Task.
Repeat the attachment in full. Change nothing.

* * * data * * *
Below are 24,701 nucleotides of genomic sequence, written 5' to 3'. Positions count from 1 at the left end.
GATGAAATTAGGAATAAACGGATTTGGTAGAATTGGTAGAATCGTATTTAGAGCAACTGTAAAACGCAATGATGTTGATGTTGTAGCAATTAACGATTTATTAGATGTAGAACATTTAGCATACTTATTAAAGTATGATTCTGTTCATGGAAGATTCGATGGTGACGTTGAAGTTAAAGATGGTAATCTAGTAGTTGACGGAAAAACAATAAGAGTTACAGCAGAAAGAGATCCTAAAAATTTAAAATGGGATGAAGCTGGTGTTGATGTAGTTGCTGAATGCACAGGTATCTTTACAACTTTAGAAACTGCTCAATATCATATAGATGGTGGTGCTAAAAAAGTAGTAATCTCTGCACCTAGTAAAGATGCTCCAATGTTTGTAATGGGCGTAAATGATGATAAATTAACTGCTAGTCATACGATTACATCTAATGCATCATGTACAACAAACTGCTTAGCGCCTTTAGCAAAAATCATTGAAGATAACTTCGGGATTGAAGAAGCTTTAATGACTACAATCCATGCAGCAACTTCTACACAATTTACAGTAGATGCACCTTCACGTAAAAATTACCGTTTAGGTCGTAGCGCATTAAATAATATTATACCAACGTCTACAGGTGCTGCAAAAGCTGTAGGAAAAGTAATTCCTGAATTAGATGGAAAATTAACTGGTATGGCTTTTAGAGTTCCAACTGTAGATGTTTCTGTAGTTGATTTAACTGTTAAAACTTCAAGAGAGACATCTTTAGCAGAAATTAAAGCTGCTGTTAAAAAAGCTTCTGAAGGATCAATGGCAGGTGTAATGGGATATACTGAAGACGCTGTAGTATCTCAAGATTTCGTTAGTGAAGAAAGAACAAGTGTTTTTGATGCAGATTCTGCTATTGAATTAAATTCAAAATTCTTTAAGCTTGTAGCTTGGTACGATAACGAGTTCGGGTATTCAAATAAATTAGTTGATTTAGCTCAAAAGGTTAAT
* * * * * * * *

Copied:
Below are 24,701 nucleotides of genomic sequence, written 5' to 3'. Positions count from 1 at the left end.
GATGAAATTAGGAATAAACGGATTTGGTAGAATTGGTAGAATCGTATTTAGAGCAACTGTAAAACGCAATGATGTTGATGTTGTAGCAATTAACGATTTATTAGATGTAGAACATTTAGCATACTTATTAAAGTATGATTCTGTTCATGGAAGATTCGATGGTGACGTTGAAGTTAAAGATGGTAATCTAGTAGTTGACGGAAAAACAATAAGAGTTACAGCAGAAAGAGATCCTAAAAATTTAAAATGGGATGAAGCTGGTGTTGATGTAGTTGCTGAATGCACAGGTATCTTTACAACTTTAGAAACTGCTCAATATCATATAGATGGTGGTGCTAAAAAAGTAGTAATCTCTGCACCTAGTAAAGATGCTCCAATGTTTGTAATGGGCGTAAATGATGATAAATTAACTGCTAGTCATACGATTACATCTAATGCATCATGTACAACAAACTGCTTAGCGCCTTTAGCAAAAATCATTGAAGATAACTTCGGGATTGAAGAAGCTTTAATGACTACAATCCATGCAGCAACTTCTACACAATTTACAGTAGATGCACCTTCACGTAAAAATTACCGTTTAGGTCGTAGCGCATTAAATAATATTATACCAACGTCTACAGGTGCTGCAAAAGCTGTAGGAAAAGTAATTCCTGAATTAGATGGAAAATTAACTGGTATGGCTTTTAGAGTTCCAACTGTAGATGTTTCTGTAGTTGATTTAACTGTTAAAACTTCAAGAGAGACATCTTTAGCAGAAATTAAAGCTGCTGTTAAAAAAGCTTCTGAAGGATCAATGGCAGGTGTAATGGGATATACTGAAGACGCTGTAGTATCTCAAGATTTCGTTAGTGAAGAAAGAACAAGTGTTTTTGATGCAGATTCTGCTATTGAATTAAATTCAAAATTCTTTAAGCTTGTAGCTTGGTACGATAACGAGTTCGGGTATTCAAATAAATTAGTTGATTTAGCTCAAAAGGTTAAT